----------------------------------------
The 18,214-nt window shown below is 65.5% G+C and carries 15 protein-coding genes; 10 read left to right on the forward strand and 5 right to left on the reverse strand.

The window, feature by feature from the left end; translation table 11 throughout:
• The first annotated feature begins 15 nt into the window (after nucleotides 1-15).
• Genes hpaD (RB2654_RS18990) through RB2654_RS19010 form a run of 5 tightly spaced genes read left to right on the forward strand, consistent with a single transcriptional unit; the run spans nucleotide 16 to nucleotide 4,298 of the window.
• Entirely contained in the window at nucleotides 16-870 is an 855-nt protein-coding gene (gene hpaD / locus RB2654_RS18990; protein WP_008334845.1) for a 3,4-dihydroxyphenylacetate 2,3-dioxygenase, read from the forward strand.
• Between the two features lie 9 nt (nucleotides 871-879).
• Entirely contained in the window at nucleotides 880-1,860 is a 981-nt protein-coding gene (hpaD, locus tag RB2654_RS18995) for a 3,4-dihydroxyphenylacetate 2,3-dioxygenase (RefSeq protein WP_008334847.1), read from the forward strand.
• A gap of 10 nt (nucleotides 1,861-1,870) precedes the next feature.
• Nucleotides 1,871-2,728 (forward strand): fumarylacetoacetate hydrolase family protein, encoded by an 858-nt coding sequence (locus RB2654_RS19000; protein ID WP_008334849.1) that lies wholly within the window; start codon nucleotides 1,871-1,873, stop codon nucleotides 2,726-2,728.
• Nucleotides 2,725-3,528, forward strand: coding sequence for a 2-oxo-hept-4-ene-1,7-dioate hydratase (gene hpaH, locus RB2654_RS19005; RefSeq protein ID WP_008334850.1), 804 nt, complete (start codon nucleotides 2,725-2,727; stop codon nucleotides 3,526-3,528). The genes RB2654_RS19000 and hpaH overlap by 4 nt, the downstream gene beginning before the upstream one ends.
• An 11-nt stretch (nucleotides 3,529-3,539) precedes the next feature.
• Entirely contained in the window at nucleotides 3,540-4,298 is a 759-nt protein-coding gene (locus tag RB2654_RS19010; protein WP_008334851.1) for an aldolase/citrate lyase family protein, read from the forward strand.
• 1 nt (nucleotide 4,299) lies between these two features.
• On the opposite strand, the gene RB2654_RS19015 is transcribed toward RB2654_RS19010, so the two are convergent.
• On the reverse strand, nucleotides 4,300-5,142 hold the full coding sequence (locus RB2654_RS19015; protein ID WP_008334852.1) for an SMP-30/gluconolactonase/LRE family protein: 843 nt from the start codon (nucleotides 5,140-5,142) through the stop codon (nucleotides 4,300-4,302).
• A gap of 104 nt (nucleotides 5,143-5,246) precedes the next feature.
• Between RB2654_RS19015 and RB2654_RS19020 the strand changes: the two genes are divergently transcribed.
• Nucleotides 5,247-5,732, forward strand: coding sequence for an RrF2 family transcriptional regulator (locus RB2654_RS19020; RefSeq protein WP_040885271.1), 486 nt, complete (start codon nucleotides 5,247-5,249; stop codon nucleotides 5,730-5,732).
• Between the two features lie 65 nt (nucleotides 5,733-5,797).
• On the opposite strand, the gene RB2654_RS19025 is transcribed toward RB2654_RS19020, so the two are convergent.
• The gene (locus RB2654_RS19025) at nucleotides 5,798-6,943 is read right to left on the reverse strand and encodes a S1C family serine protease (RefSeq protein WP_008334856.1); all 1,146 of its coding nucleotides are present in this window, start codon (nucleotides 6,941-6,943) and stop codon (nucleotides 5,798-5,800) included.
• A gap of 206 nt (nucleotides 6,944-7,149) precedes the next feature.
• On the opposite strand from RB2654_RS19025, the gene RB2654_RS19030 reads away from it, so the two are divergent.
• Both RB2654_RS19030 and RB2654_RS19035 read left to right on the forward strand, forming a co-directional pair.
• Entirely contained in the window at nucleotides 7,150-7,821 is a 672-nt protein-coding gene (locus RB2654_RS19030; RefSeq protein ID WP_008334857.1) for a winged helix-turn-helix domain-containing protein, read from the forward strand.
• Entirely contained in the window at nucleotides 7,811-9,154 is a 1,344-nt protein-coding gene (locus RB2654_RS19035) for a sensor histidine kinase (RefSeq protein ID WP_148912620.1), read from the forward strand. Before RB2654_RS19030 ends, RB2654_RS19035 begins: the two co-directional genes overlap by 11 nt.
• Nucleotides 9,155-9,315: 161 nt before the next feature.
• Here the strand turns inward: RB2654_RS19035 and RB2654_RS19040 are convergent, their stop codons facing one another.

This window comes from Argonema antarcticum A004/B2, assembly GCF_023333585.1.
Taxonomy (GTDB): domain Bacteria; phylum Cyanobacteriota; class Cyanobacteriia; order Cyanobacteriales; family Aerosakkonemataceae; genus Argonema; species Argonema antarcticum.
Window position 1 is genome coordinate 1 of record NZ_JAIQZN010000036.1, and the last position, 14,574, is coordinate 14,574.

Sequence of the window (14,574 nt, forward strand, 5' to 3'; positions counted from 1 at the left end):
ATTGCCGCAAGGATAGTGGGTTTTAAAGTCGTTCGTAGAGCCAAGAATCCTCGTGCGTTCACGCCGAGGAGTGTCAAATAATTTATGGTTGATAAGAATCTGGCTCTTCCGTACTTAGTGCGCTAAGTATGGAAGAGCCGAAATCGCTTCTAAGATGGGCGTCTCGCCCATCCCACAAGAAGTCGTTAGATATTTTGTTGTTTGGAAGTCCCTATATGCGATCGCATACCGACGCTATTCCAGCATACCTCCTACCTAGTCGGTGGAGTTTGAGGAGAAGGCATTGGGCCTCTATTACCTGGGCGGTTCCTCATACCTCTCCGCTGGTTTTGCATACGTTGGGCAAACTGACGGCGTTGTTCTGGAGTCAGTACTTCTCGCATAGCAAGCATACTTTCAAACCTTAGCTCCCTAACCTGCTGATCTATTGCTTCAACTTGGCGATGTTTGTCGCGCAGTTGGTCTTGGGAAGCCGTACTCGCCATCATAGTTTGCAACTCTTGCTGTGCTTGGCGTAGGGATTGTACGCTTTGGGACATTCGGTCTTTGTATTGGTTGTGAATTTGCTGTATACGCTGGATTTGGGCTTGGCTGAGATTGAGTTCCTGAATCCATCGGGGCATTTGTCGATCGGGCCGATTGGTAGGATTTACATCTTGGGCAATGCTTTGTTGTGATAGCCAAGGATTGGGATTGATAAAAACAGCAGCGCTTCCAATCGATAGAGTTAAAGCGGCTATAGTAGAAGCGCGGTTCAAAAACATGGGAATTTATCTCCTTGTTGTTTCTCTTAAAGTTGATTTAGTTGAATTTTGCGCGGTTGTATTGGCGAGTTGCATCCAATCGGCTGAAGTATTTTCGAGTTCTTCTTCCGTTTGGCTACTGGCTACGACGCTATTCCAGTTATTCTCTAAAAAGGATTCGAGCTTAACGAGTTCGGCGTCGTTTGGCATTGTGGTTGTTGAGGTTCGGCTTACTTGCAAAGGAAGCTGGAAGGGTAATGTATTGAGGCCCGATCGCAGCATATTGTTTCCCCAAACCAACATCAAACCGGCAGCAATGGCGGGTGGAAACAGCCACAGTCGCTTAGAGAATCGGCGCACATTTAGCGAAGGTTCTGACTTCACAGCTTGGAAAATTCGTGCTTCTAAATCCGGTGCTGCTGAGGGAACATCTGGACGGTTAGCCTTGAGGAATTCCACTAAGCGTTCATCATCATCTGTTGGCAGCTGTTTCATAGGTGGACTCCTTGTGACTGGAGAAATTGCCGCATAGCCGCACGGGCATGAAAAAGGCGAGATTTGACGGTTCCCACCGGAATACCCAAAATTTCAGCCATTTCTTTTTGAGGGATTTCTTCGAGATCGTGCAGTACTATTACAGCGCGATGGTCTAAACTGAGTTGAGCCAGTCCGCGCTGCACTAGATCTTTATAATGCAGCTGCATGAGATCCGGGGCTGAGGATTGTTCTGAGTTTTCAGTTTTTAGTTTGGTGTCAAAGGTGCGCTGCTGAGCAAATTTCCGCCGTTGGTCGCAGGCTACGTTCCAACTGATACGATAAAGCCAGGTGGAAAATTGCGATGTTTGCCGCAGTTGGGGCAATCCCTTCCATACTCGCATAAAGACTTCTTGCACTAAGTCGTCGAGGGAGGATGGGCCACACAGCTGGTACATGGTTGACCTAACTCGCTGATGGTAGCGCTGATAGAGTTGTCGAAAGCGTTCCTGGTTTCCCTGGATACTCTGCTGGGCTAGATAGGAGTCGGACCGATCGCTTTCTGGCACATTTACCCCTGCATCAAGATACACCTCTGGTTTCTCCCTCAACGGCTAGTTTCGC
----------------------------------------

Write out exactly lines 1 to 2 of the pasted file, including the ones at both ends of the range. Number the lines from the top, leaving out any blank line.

The 18,214-nt window shown below is 65.5% G+C and carries 15 protein-coding genes; 10 read left to right on the forward strand and 5 right to left on the reverse strand.

The window, feature by feature from the left end; translation table 11 throughout: